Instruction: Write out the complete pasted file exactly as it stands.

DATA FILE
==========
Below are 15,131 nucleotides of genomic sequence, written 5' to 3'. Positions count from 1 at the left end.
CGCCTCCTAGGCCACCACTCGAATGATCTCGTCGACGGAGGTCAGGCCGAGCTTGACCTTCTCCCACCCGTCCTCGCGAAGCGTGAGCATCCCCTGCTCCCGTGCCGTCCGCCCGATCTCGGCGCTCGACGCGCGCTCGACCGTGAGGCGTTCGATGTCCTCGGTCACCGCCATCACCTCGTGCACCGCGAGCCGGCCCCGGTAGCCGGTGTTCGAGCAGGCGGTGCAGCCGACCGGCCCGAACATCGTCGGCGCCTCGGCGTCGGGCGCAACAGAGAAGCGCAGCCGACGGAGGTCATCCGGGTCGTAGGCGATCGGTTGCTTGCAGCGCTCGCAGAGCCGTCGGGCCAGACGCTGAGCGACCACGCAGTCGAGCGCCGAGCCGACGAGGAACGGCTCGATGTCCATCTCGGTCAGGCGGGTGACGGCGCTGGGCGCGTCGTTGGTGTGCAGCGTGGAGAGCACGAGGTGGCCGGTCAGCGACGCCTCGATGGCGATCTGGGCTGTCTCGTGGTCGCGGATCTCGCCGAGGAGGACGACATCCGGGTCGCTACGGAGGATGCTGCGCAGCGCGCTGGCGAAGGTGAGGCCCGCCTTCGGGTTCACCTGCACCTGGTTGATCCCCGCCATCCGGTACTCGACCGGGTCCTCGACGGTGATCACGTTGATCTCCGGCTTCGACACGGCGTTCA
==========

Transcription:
Below are 15,131 nucleotides of genomic sequence, written 5' to 3'. Positions count from 1 at the left end.
CGCCTCCTAGGCCACCACTCGAATGATCTCGTCGACGGAGGTCAGGCCGAGCTTGACCTTCTCCCACCCGTCCTCGCGAAGCGTGAGCATCCCCTGCTCCCGTGCCGTCCGCCCGATCTCGGCGCTCGACGCGCGCTCGACCGTGAGGCGTTCGATGTCCTCGGTCACCGCCATCACCTCGTGCACCGCGAGCCGGCCCCGGTAGCCGGTGTTCGAGCAGGCGGTGCAGCCGACCGGCCCGAACATCGTCGGCGCCTCGGCGTCGGGCGCAACAGAGAAGCGCAGCCGACGGAGGTCATCCGGGTCGTAGGCGATCGGTTGCTTGCAGCGCTCGCAGAGCCGTCGGGCCAGACGCTGAGCGACCACGCAGTCGAGCGCCGAGCCGACGAGGAACGGCTCGATGTCCATCTCGGTCAGGCGGGTGACGGCGCTGGGCGCGTCGTTGGTGTGCAGCGTGGAGAGCACGAGGTGGCCGGTCAGCGACGCCTCGATGGCGATCTGGGCTGTCTCGTGGTCGCGGATCTCGCCGAGGAGGACGACATCCGGGTCGCTACGGAGGATGCTGCGCAGCGCGCTGGCGAAGGTGAGGCCCGCCTTCGGGTTCACCTGCACCTGGTTGATCCCCGCCATCCGGTACTCGACCGGGTCCTCGACGGTGATCACGTTGATCTCCGGCTTCGACACGGCGTTCA